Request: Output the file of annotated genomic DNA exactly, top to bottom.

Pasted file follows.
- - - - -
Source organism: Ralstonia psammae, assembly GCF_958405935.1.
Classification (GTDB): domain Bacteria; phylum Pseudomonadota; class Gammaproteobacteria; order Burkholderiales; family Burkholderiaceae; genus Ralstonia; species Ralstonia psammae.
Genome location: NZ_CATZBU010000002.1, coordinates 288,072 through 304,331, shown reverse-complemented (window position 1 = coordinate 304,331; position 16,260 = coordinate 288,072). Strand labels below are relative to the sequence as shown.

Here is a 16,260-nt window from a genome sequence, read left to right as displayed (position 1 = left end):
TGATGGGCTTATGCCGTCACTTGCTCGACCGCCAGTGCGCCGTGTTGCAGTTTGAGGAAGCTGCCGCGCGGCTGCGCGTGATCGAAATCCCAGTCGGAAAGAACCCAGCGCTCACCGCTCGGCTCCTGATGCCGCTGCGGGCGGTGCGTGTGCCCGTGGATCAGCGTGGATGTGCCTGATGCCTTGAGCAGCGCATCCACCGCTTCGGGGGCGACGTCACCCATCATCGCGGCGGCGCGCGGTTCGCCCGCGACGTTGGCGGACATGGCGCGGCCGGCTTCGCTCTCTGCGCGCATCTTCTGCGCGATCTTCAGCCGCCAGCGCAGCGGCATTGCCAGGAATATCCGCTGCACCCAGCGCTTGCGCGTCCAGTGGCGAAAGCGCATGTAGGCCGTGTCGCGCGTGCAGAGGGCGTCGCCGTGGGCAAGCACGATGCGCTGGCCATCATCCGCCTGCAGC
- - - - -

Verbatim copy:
Source organism: Ralstonia psammae, assembly GCF_958405935.1.
Classification (GTDB): domain Bacteria; phylum Pseudomonadota; class Gammaproteobacteria; order Burkholderiales; family Burkholderiaceae; genus Ralstonia; species Ralstonia psammae.
Genome location: NZ_CATZBU010000002.1, coordinates 288,072 through 304,331, shown reverse-complemented (window position 1 = coordinate 304,331; position 16,260 = coordinate 288,072). Strand labels below are relative to the sequence as shown.

Here is a 16,260-nt window from a genome sequence, read left to right as displayed (position 1 = left end):
TGATGGGCTTATGCCGTCACTTGCTCGACCGCCAGTGCGCCGTGTTGCAGTTTGAGGAAGCTGCCGCGCGGCTGCGCGTGATCGAAATCCCAGTCGGAAAGAACCCAGCGCTCACCGCTCGGCTCCTGATGCCGCTGCGGGCGGTGCGTGTGCCCGTGGATCAGCGTGGATGTGCCTGATGCCTTGAGCAGCGCATCCACCGCTTCGGGGGCGACGTCACCCATCATCGCGGCGGCGCGCGGTTCGCCCGCGACGTTGGCGGACATGGCGCGGCCGGCTTCGCTCTCTGCGCGCATCTTCTGCGCGATCTTCAGCCGCCAGCGCAGCGGCATTGCCAGGAATATCCGCTGCACCCAGCGCTTGCGCGTCCAGTGGCGAAAGCGCATGTAGGCCGTGTCGCGCGTGCAGAGGGCGTCGCCGTGGGCAAGCACGATGCGCTGGCCATCATCCGCCTGCAGC